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Hancock County residents railing against proposed railroad development

The Sandersville Railroad Company says the rail will have a positive impact on Hancock County

HANCOCK COUNTY, Ga. — A railroad based in Sandersville is planning to build some new tracks in Hancock County.

To do this, they’ll need to buy some private property or get a court's permission to take it.

However, not everybody in town is on board.

“We don’t want a railroad in this neighborhood! We don’t want it,” says Elizabeth Scott.

Scott says the new rail line would pass through her backyard and she is completely opposed.

“How could you just infringe upon people’s privacy and just take it into your own hands to build a railroad on people’s property? How would you like it if someone did that to your property, your peace and tranquility of your life?” she adds.

The Sandersville Railroad Company says they notified the 18 property owners who'd be affected, distributed information to local pharmacy and hardware store, and ran ads in the local newspaper.

Yet, community members say only four households received notifying letters and the majority heard the news through the grapevine.

They added that they weren’t truly aware until they saw people surveying their land.  

“He refused to tell me what was going on, which I think that’s deplorable,” Scott says.

Kenneth Clayton has been living in the community for over 50 years. He lives right by the Sparta quarry, which he says is already a burden.

The quarry is often loud with construction and constant trucks pulling in and out.

“We already got that headache, and to bring a train project through, that’s just going to weigh a building down more,” Clayton says.

Scott says it's an issue that affects the whole neighborhood.

“Constant blasts. Blasts. Blasts. Blasts.  [They] shake up the whole neighborhood. Sounds like an earthquake.” 

The community is also concerned of the air pollution and other dangers the train may bring, and they feel that there are other routes the train can take that don’t cut through their neighborhood.

Bobby Devereux has lived in the community for over 50 years as well and says, “ I hope they change their minds and want to move the railroad to another direction.” He added, “I would appreciate If they would give us some respect by doing this.”

Brian Broderick, a spokesperson for the railroad company, says that community impact was considered in every decision and believes it will be an important project for Hancock County.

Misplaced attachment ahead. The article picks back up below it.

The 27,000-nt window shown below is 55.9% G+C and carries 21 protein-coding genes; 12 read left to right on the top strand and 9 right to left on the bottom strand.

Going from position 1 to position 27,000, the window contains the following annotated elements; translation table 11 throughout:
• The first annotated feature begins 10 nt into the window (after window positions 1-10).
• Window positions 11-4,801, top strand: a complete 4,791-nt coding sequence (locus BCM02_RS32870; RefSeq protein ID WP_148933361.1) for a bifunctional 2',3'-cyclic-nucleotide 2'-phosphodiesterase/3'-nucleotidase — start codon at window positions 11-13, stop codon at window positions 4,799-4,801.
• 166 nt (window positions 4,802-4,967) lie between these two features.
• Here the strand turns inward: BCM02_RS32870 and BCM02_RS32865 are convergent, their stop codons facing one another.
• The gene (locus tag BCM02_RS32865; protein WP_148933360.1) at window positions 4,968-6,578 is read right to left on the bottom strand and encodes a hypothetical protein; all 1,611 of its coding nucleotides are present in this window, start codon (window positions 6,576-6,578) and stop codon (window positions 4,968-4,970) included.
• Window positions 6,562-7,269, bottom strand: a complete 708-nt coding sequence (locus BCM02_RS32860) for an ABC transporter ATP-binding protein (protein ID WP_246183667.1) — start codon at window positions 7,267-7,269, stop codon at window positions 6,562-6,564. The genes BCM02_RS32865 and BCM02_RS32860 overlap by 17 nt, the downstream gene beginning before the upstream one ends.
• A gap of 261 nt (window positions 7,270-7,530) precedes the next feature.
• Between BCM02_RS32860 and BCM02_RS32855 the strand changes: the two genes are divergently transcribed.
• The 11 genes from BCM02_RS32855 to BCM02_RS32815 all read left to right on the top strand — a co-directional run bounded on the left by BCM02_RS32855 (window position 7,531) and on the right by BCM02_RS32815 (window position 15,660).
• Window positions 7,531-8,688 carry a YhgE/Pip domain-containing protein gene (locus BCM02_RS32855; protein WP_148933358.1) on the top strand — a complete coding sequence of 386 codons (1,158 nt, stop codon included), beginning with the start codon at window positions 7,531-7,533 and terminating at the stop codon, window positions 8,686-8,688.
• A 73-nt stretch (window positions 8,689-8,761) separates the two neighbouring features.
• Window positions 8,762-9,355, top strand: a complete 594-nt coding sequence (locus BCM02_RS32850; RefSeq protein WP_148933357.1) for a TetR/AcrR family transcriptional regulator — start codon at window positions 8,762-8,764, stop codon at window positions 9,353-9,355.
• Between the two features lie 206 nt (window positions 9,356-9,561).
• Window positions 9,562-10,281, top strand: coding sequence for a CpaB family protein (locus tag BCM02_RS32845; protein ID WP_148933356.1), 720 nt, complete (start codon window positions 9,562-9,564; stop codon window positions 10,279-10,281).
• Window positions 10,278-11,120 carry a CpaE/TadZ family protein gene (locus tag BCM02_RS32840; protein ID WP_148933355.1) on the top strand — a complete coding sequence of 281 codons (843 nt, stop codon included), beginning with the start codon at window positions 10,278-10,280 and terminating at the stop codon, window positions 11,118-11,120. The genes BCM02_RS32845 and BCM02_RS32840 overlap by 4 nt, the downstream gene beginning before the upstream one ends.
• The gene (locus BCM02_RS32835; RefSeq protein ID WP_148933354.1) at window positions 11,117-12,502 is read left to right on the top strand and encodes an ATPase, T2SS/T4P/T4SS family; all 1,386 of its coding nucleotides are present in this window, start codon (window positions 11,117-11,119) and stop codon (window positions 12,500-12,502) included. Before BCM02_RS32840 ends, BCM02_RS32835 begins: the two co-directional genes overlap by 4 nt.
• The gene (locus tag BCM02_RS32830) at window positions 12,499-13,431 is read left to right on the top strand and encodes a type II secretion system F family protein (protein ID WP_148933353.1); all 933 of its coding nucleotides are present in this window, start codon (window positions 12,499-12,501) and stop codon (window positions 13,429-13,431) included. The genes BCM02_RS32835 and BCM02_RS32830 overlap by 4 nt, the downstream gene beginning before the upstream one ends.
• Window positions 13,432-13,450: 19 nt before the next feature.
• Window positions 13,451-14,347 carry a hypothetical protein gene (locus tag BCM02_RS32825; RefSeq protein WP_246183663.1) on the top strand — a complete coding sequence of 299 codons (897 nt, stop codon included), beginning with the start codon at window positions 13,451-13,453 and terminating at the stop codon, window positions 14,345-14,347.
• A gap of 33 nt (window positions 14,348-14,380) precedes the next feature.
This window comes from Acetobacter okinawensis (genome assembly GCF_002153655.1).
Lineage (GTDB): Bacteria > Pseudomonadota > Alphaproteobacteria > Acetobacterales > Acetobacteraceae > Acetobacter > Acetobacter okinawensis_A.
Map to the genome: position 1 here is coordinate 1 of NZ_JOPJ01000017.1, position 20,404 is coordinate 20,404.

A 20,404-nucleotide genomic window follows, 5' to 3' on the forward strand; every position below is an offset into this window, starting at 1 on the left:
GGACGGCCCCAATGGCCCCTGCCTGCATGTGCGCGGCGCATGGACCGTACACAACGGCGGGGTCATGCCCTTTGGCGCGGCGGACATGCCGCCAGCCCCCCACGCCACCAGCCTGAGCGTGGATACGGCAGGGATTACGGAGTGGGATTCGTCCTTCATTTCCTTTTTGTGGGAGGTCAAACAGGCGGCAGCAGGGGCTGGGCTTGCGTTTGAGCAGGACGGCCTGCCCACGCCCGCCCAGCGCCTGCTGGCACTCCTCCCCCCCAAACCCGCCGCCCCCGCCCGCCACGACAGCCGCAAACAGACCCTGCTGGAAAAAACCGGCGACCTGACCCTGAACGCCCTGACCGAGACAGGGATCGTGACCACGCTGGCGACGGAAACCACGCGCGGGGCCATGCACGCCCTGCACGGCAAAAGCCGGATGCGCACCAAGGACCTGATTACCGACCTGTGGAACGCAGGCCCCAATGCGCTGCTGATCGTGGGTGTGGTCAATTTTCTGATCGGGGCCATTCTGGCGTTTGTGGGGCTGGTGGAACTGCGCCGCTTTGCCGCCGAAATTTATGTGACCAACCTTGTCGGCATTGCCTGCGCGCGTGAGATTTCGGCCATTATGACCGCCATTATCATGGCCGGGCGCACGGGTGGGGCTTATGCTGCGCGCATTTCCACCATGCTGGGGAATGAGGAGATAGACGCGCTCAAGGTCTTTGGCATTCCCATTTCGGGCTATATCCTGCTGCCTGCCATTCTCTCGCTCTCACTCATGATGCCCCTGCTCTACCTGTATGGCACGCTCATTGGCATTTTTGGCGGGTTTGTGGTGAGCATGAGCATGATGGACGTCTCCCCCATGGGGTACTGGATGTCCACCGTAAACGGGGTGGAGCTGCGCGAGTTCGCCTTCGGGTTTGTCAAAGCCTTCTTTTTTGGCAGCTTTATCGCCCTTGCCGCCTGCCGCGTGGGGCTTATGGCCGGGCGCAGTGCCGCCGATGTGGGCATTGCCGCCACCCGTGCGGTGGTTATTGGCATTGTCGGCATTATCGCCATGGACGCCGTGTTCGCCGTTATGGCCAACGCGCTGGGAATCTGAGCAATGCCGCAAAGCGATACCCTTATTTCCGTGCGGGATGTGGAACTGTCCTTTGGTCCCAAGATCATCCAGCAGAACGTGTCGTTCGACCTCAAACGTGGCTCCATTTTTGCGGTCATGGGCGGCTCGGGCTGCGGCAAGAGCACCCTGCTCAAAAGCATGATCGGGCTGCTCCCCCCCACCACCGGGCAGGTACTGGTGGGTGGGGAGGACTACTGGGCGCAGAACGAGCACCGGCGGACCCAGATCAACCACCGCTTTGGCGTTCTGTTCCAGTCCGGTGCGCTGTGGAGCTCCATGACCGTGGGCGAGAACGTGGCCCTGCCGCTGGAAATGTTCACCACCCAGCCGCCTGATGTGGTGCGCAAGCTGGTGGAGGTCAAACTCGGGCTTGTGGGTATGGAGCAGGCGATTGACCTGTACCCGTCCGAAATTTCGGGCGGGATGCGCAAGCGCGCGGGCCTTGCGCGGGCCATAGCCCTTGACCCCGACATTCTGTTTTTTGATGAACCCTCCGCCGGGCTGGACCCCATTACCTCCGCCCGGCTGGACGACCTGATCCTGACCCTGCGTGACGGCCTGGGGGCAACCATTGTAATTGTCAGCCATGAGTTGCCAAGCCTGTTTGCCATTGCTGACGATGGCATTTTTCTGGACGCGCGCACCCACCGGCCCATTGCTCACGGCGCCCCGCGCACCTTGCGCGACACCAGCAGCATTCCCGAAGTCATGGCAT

He says the project will actually help reduce noise.

The project will decrease truck traffic along the road and reassures the affected community that the railroad will do only one round trip a day.

He says they have also considered noise from the train.

“Plans are to install a 20-foot high berm that would buffer especially close to the quarry so the neighbors closest to the quarry would have buffers of berm installed that would buffer a lot of the noise away from the train.”

As for environmental concerns, Broderick says they considered this issue, too.

“First of all, we're going to follow all the environment regulations that we need to. We have environment engineers engaged. They’ll actually be at the public meeting on Thursday night.”

The project will also create 12 new jobs, averaging $90,000 per year. The Sandersville Railroad Company also estimates that it will bring over $1.5 million in annual direct economic impact to Hancock County.

A public forum will be held on Thursday night and the community is encouraged to attend.

“If there's misinformation out there we want to correct that and have an opportunity to look people face-to-face and explain what’s happening to update them on the project to allay any fears and if they have some meaningful input we really want to hear that,” says Broderick.

The forum will take place at the Hancock Youth Center from 6:30 p.m. to 8 p.m. If you can't make it, you can still share your input to www.sandersvillerailroad.com

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